In practice, where an investor acquires a minority equity interest in a company on a secondary basis, it will be extremely difficult to prove a link between its investment and a particular social or environmental outcome generated by the company. This is particularly so where the investor does not take part in any stewardship or engagement actions with the company. There is a theory in this context that investment in a company on the secondary market has a positive effect on share price and thus supports the company in its primary equity issues, but little empirical evidence exists to support this.
It is easier to prove the necessary link when directly funding the company’s equity or debt, such as through “green bonds”, although, for instance, it can be challenging to demonstrate how much of a bond’s proceeds are apportioned to new projects that would have otherwise occurred versus existing projects. Under the EU’s proposed green bond regulation, proceeds of the green bonds must be “exclusively and fully allocated” to Taxonomy aligned operating or capital expenditure. Even where the investor actively engages with the company (for instance, through a board seat), it may be difficult to demonstrate that it is the investor’s stewardship that constituted the “additional” element in affecting change.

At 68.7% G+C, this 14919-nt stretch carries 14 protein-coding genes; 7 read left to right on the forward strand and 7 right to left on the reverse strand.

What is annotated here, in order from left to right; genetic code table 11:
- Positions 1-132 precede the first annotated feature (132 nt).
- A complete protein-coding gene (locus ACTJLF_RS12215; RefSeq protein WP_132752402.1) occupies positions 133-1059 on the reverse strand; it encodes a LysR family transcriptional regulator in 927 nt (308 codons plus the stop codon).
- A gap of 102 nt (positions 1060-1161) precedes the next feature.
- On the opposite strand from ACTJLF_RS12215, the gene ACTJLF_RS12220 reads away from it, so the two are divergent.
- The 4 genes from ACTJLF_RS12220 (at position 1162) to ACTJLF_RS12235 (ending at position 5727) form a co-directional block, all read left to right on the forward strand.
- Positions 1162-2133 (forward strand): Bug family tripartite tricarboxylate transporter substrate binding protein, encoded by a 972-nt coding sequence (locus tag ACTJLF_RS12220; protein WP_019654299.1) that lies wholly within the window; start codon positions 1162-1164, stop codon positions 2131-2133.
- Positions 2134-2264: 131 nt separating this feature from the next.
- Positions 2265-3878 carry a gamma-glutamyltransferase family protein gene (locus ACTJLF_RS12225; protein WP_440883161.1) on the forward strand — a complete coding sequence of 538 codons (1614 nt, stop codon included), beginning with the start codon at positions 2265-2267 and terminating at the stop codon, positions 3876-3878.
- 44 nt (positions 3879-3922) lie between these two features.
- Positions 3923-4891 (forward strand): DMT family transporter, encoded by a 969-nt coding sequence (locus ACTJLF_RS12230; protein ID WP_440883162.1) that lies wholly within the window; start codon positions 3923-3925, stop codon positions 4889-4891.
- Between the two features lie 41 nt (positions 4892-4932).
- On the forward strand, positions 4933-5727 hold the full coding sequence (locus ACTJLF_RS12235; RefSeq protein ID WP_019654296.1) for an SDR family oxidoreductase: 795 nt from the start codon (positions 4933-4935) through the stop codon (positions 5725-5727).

The Impact Management Project provides material on how companies assess their contribution to an environmental or social objective, pointing out that, in many cases, various actors – from competing investors to government bodies to NGOs – seek to contribute to the same set of outcomes. Separate material on “Investor contribution” describes various strategies for investors to adopt to demonstrate their “contribution”.
These strategies include broad “signalling” by investors to the market that they consider impacts; active engagement with the investee company, and investment in complex or illiquid investments perceived as risky, where the investor provides capital on terms that may not be generally available in the market or accepts a lower financial return.
The Sustainable Development Investment Asset Owner Platform does not yet explicitly include “additionality” as part of the framework, noting that measuring this is a major challenge.